Political rationales: The main rationale driving South African contributions to provide peacekeepers abroad is political. Two political considerations in particular underpin South Africa’s growing desire to contribute to international, not only UN, peace missions. First, South Africa views its own development and prosperity as hinging on the development and prosperity of the African continent. On this basis, the country has articulated a foreign policy which is designed to promote economic and social development throughout the African continent, which in turn requires the strengthening of peace and security across it. Pretoria therefore views contributions to sub-regional, regional, and UN peace operations as an intrinsic part of its foreign policy aims and objectives. Second, South Africa has increasingly come to use its role as a facilitator in peace processes, which is reinforced through the deployment of peacekeeping personnel, to leverage its position in multilateral forums, especially in the UN. This has allowed South Africa to “punch above its weight,” and has strengthened its case for a permanent seat on a reformed UN Security Council. Both of these considerations help to explain why all South African contributions to date have been to peace operations in Africa, and why it seems unlikely that Pretoria would consider a deployment outside of the continent.
Economic rationales: While the main rationale underpinning South Africa’s provision of peacekeepers is political, the country’s deployments also serve to support national economic interests. South Africa has deployed peacekeepers in countries where it holds commercial interests, such as the DRC and Sudan. In other cases, bilateral deployments have been conducted where potential to extend South Africa’s commercial interests exist, such as in the CAR. The deployment of peacekeeping personnel should therefore not be viewed as entirely distinct from South Africa’s use of economic diplomacy as its influence spreads in Africa.
Institutional rationales: Foreign policy, once formulated, can be implemented by various means. The SANDF accepts its role to act as a foreign policy instrument of the South African Government. In this context, the Draft Defence Review 2013 states that “the promotion of peace and stability in the region and on the continent is a key component of South Africa’s foreign policy.”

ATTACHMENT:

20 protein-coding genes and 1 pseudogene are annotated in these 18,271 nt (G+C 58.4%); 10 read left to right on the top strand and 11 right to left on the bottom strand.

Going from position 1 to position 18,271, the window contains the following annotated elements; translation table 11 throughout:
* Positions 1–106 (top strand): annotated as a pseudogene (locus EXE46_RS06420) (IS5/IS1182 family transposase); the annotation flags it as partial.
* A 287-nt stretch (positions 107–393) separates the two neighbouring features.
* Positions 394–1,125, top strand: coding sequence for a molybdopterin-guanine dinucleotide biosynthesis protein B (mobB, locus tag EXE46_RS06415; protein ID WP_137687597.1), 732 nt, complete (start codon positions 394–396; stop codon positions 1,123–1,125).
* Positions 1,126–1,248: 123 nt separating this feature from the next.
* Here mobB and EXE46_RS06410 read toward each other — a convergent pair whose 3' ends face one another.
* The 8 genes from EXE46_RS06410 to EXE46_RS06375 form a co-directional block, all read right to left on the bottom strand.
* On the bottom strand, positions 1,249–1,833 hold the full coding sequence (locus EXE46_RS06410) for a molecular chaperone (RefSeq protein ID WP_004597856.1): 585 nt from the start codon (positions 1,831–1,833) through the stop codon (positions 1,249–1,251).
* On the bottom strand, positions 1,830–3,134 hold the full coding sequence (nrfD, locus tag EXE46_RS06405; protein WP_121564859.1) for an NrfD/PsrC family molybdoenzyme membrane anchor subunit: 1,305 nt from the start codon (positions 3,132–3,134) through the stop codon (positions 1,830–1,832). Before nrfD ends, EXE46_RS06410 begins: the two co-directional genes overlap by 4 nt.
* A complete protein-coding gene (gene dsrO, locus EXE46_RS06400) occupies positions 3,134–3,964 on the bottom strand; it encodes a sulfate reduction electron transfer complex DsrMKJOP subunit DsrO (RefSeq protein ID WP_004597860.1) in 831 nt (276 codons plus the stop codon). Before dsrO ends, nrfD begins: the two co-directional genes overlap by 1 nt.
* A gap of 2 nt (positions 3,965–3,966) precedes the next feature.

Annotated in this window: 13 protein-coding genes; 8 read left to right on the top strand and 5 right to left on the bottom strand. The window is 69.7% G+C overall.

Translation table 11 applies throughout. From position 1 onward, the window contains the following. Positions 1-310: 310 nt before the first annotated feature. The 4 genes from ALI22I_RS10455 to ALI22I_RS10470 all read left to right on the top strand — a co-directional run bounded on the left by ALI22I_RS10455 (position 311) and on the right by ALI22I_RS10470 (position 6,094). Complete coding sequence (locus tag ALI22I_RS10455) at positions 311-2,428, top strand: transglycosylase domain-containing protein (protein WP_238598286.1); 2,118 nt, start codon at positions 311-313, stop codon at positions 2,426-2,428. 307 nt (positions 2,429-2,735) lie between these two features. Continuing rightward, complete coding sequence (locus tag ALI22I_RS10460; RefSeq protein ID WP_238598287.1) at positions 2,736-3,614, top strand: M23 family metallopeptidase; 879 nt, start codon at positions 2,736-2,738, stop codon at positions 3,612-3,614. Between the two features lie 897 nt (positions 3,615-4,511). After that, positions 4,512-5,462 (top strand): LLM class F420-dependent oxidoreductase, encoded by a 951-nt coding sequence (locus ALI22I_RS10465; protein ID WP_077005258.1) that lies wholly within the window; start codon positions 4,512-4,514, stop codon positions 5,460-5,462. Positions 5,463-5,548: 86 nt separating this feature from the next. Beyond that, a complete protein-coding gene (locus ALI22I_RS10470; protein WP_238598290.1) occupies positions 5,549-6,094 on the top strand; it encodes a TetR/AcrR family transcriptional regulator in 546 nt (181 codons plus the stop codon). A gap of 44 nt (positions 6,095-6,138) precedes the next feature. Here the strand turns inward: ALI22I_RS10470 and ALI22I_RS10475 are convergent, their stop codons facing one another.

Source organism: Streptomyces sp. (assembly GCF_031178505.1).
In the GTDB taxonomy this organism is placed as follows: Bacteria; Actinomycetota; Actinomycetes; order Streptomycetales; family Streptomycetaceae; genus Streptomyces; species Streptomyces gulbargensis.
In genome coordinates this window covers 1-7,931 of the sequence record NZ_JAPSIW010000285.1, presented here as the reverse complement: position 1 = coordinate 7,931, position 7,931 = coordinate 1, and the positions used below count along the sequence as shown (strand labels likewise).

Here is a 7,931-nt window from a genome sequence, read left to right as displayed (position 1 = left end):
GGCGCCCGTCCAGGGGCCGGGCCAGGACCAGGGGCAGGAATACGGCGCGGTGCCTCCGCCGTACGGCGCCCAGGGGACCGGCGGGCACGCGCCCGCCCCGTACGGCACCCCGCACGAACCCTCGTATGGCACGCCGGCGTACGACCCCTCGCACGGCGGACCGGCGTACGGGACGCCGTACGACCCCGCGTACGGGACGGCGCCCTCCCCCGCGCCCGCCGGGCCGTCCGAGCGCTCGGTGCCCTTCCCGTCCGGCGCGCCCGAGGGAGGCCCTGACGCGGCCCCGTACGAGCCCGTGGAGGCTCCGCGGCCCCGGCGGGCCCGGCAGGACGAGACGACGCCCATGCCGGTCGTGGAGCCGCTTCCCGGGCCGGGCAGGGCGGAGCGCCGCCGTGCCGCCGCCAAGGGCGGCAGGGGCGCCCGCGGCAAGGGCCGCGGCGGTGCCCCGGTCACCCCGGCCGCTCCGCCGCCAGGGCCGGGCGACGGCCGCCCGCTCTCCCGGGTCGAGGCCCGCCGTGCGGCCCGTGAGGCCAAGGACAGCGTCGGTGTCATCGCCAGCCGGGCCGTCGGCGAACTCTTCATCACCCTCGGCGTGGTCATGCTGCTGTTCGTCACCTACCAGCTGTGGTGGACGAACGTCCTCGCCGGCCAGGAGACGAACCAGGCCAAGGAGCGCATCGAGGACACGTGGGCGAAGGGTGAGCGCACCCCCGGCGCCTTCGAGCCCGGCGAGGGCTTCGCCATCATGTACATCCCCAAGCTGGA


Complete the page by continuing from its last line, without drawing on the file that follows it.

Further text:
Normative rationales: Since the end of Apartheid, South Africa has sought to position itself as a strong supporter of multilateralism, democracy and human rights in the international arena. While the country’s foreign policy has not always been consistent in this regard, and indeed South Africa has often been criticized for adopting an inconsistent approach to foreign policy and its support for these norms, overall there is a belief within foreign policy circles that the deployment of personnel in peace operations is an integral part of the country’s overall foreign policy ambitions in support of the development of a multilateral, norm-based international system.
Security rationales: Premised on the Draft Defence Review 2013 it can be stated that South Africa’s national security strategy, foreign policy and defence policy are viewed as intertwined. In addition, South Africa’s domestic security is viewed as inextricably linked to that of regional security, and vice versa.
Part 4: Barriers to Contributing
Currently, three barriers inhibit an expansion of South African contributions to UN peacekeeping, namely, a preference for the use of alternative institutional arrangements for crisis management, the financial costs incurred in peace operations, and capacity-related institutional, or structural, constraints within the SANDF.